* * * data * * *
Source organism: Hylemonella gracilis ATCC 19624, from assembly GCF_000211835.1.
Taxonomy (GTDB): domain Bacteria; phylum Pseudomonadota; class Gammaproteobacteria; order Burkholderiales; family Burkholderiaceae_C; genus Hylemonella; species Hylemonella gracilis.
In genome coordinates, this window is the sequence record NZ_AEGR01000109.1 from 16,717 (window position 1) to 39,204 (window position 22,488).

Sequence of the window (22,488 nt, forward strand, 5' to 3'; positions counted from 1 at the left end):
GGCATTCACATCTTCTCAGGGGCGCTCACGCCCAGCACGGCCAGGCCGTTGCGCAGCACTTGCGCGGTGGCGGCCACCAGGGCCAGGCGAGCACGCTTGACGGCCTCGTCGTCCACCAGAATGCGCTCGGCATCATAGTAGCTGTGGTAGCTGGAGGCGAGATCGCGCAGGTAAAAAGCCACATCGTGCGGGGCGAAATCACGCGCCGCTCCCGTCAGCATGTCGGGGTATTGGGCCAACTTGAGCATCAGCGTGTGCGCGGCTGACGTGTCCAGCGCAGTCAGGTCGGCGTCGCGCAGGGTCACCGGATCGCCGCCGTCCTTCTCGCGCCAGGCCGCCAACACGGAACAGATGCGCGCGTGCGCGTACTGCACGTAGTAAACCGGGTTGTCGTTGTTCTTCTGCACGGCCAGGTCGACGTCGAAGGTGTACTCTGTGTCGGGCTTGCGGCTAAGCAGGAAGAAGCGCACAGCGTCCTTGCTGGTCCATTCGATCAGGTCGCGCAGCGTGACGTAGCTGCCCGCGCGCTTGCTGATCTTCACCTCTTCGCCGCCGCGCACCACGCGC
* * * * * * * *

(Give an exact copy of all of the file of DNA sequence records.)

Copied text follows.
Source organism: Hylemonella gracilis ATCC 19624, from assembly GCF_000211835.1.
Taxonomy (GTDB): domain Bacteria; phylum Pseudomonadota; class Gammaproteobacteria; order Burkholderiales; family Burkholderiaceae_C; genus Hylemonella; species Hylemonella gracilis.
In genome coordinates, this window is the sequence record NZ_AEGR01000109.1 from 16,717 (window position 1) to 39,204 (window position 22,488).

Sequence of the window (22,488 nt, forward strand, 5' to 3'; positions counted from 1 at the left end):
GGCATTCACATCTTCTCAGGGGCGCTCACGCCCAGCACGGCCAGGCCGTTGCGCAGCACTTGCGCGGTGGCGGCCACCAGGGCCAGGCGAGCACGCTTGACGGCCTCGTCGTCCACCAGAATGCGCTCGGCATCATAGTAGCTGTGGTAGCTGGAGGCGAGATCGCGCAGGTAAAAAGCCACATCGTGCGGGGCGAAATCACGCGCCGCTCCCGTCAGCATGTCGGGGTATTGGGCCAACTTGAGCATCAGCGTGTGCGCGGCTGACGTGTCCAGCGCAGTCAGGTCGGCGTCGCGCAGGGTCACCGGATCGCCGCCGTCCTTCTCGCGCCAGGCCGCCAACACGGAACAGATGCGCGCGTGCGCGTACTGCACGTAGTAAACCGGGTTGTCGTTGTTCTTCTGCACGGCCAGGTCGACGTCGAAGGTGTACTCTGTGTCGGGCTTGCGGCTAAGCAGGAAGAAGCGCACAGCGTCCTTGCTGGTCCATTCGATCAGGTCGCGCAGCGTGACGTAGCTGCCCGCGCGCTTGCTGATCTTCACCTCTTCGCCGCCGCGCACCACGCGC